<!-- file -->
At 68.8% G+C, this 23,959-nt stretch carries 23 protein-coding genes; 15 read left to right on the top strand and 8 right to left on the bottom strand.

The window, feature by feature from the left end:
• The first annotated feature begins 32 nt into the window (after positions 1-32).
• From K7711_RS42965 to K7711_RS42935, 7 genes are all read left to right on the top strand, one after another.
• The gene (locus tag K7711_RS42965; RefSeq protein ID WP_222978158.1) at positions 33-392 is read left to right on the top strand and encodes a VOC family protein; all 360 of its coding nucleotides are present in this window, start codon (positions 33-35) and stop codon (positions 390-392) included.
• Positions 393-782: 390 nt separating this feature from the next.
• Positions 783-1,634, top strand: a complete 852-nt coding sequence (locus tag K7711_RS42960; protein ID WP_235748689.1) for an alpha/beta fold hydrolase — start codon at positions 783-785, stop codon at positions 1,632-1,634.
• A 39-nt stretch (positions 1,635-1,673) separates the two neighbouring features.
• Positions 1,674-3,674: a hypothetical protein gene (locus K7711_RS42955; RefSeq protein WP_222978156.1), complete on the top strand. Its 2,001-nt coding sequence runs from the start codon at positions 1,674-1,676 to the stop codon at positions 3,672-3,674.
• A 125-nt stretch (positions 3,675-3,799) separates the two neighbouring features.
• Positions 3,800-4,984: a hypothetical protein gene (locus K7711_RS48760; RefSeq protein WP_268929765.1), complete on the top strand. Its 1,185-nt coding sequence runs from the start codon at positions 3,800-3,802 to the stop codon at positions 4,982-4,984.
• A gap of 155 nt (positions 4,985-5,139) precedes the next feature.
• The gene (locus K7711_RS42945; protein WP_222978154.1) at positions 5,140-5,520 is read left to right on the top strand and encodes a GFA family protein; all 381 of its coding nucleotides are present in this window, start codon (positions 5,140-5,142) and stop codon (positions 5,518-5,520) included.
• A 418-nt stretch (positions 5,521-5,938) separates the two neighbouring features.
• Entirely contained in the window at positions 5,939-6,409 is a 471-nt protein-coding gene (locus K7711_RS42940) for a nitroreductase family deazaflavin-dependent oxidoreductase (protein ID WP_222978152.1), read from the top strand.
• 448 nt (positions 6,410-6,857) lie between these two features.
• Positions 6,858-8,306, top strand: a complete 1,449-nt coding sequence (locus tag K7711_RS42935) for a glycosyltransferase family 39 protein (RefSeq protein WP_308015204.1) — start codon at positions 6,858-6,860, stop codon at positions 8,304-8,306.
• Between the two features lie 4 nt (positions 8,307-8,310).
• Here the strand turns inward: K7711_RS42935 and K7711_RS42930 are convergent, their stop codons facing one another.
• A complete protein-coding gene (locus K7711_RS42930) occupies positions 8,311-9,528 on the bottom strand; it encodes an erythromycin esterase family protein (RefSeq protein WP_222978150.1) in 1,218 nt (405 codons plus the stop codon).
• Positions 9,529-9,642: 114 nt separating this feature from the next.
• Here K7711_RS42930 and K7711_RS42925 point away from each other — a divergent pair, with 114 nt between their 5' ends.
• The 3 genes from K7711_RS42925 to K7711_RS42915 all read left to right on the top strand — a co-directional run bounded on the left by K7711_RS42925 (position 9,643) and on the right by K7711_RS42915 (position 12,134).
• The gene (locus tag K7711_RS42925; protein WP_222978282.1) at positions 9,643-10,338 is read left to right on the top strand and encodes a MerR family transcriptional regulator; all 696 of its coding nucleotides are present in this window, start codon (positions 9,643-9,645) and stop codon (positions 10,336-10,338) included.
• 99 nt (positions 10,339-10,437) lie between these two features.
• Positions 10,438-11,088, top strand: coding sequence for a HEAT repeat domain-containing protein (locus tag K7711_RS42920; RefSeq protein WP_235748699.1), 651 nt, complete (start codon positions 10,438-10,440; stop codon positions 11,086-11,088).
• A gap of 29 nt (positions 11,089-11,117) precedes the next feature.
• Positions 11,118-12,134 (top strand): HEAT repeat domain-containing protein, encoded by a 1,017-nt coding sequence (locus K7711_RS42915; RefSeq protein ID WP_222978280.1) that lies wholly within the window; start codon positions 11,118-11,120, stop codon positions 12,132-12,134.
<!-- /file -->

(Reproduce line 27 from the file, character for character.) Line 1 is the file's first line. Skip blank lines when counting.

• A gap of 29 nt (positions 11,089-11,117) precedes the next feature.